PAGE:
Mitt Romney continued to campaign hard in New Hampshire, as part of his strategy of building up an insurmountable momentum for the Republican Presidential nomination by taking the early contests of Iowa and the Granite State. On Saturday, November 24th, the handsome and telegenic Romney marched in a parade sans hat in freezing temperatures in Allentown, New Hampshire, which is located halfway between Manchester, the state’s largest city, and Concord, the state capital.
Romney enjoys a comfortable lead in the polls over his two nearest rivals, Rudy Giuliani and John McCain. However, the contest is still wide open as the numbers of uncommitted Republicans and independent voters, who can request the ballot of either party on election day, remain in the majority among those registered voters likely to go to the polls. With the primary set for January 8, 2008, there is a little over six weeks left to campaign.
In press conference held in Derry, New Hampshire on Saturday, Romney addressed the question of the judge he had appointed to the Massachusetts Superior Court, who had granted release to a convicted killer who subsequently migrated to Washington State, where he killed again. Romney called on the judge to resign.
Superior Court Judge Kathe M. Tuttman, rejected the request of prosecutors to hold Daniel Tavares, Jr. on $50,000 bail after he was arrested on assault charges. A lower court had required that he post bail or stay in prison on the grounds that Tavares had assaulted prison guards and was still dangerous. Tavares, who had been released from prison in June after serving 16 years for murdering his mother, was sprung from behind bars a year early for “good behavior” despite his assault on guards and his threats against public officials. According to the Boston Herald, in February 2006, Tavares has threatened to kill Governor Romney and other public officials, including then-Attorney General Thomas F. Reilly.
The 41-year old Tavares, who had been sentenced to 17-20 years in behind bars for manslaughter in 1991 for slashing his mother to death, was released a year early for good behavior, according to the Herald, despite his record of assaulting gods and making threats. Tavares had been incarcerated with the state’s most violent prisoners at the Disciplinary Disorders Unit (DDU) at MCI-Cedar Junction, Massachusetts’ maximum security prison.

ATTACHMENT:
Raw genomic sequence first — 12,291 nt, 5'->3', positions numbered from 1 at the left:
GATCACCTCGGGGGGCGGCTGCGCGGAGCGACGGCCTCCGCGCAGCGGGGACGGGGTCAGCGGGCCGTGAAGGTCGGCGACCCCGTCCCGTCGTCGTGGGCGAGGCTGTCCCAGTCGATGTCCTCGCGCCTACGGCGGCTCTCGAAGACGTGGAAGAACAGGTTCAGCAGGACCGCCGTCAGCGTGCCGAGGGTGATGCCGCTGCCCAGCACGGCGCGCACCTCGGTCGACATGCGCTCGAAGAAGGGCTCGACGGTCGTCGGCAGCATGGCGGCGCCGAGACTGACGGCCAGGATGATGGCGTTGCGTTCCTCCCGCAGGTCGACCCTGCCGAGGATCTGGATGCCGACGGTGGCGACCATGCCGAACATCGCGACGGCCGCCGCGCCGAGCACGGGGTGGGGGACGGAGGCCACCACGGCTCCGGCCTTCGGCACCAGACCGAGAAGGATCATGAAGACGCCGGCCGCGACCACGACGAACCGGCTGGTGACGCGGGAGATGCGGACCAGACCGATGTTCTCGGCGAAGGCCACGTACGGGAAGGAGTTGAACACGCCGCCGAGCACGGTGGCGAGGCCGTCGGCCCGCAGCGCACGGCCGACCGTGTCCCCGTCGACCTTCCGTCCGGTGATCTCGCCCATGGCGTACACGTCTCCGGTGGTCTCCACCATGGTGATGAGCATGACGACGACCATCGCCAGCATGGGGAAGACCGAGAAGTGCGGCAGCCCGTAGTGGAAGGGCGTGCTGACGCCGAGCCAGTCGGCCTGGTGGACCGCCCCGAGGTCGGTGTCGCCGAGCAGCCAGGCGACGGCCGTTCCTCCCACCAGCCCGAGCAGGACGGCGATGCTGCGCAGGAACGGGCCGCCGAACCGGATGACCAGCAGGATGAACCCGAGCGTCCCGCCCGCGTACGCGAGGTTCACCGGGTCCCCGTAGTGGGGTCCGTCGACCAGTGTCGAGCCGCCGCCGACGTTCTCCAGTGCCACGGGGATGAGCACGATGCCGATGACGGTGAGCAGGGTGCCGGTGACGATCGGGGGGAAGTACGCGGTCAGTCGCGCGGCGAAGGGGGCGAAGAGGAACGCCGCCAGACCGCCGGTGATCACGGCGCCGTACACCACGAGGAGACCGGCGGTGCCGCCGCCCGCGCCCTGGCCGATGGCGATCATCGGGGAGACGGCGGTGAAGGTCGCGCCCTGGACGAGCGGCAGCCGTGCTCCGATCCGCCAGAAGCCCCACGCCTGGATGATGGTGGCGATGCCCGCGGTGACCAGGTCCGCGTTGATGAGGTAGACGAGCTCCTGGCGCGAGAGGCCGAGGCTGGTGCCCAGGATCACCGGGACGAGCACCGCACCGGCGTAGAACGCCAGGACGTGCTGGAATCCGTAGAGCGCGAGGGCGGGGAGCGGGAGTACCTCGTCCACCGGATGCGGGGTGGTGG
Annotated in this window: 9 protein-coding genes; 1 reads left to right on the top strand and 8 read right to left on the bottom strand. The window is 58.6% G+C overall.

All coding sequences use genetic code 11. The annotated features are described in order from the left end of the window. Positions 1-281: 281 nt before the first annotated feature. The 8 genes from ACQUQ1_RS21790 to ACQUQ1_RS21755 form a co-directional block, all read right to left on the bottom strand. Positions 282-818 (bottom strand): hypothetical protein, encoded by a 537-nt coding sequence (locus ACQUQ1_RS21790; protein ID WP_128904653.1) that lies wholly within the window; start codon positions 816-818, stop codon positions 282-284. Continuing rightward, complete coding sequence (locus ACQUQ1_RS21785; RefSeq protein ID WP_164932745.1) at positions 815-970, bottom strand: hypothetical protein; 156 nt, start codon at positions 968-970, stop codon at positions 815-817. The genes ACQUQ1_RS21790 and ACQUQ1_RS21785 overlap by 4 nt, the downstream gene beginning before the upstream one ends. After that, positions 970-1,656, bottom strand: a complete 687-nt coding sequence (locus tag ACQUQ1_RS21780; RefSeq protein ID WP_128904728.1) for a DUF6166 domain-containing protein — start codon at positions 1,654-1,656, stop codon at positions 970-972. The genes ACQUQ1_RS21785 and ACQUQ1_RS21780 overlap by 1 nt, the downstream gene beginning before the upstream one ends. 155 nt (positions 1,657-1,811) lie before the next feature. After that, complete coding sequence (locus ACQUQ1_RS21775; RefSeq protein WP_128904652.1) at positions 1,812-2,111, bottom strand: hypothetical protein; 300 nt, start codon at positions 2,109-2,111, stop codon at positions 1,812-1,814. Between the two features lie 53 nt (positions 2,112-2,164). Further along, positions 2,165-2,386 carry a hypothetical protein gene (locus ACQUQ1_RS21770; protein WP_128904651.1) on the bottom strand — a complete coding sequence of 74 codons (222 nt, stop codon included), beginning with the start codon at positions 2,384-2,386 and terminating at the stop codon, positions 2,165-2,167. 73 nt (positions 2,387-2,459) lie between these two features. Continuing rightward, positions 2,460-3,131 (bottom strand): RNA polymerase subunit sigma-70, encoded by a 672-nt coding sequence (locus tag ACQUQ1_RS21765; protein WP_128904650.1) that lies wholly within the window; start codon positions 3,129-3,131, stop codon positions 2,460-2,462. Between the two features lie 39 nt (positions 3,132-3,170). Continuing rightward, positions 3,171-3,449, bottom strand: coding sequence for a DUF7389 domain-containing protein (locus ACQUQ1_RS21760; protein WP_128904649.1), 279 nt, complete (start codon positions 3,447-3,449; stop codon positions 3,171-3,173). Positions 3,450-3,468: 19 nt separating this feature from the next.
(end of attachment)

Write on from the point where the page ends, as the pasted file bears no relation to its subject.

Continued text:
The Boston Globe featured Tavares in an April 4, 2004 article on the DDU. According to the article “The Solitary Men” by Robert Preer, “The special segregation unit, where inmates…are kept in their cells 23 hours a day, is the jail of the Massachusetts prison system. It houses what authorities call the worst of the worst — men who have assaulted guards, attacked or even killed other inmates…or violated some other rule of prison.”
According to the article, Tavares had already been in the DDU for five years as of 2004, and was scheduled to remain there for the rest of his sentence. Tavares’ sentence had been extended many times due to disputes and physical assaults on the guards. He was described by prison administrators as a “troublemaker.”
In July 2007, Tuttman’s decision to grant a bail waiver to Tavares reversed the lower court’s decision. Her action is unusual in that Tavares’ own court-appointed attorney , Eugene Lumelsky, had asked the lower court that set the bail at $50,000 to reduce it to $10,000. Tuttman waived bail completely, and ordered Tavares to regularly check in with a probation officer and go to work at Davon Steel, a company which apparently does not exist, according to Herald writers Michele McPhee and Jessica Van Sack.
Released on his own recognizance by Tuttman, the convicted killer subsequently violated the terms of his parole and left Massachusetts for Washington State to go live with a woman he had met on an online prison dating service. After marrying the woman, Tavares allegedly shot to death a married couple, Brian and Beverly Mauck, who lived near him in the Tacoma, Washington suburb of Graham, where he lived with his new wife Jennifer Lynn Tavares in a trailer. Seeking to collect a $50 debt owed to him by Brian Mauck, Tavares allegedly kicked in the door of their home, then shot the couple to death, execution-style with a .22 caliber handgun wrapped in a towel. Both victims were shot three times in the head.
Daniel Tavares, who has pleaded not guilty to first degree murder and illegal possession of a handgun, allegedly confessed to the multiple murder, claiming that the 30-year old Brian Mauck had insulted him and that 28-year old Beverly Mauck had insulted his wife. Jennifer Tavares, who had lied to police to give her husband an alibi, was charged with a misdemeanor for attempting to cover up the crime. Daniel Tavares could face the death penalty for the murders.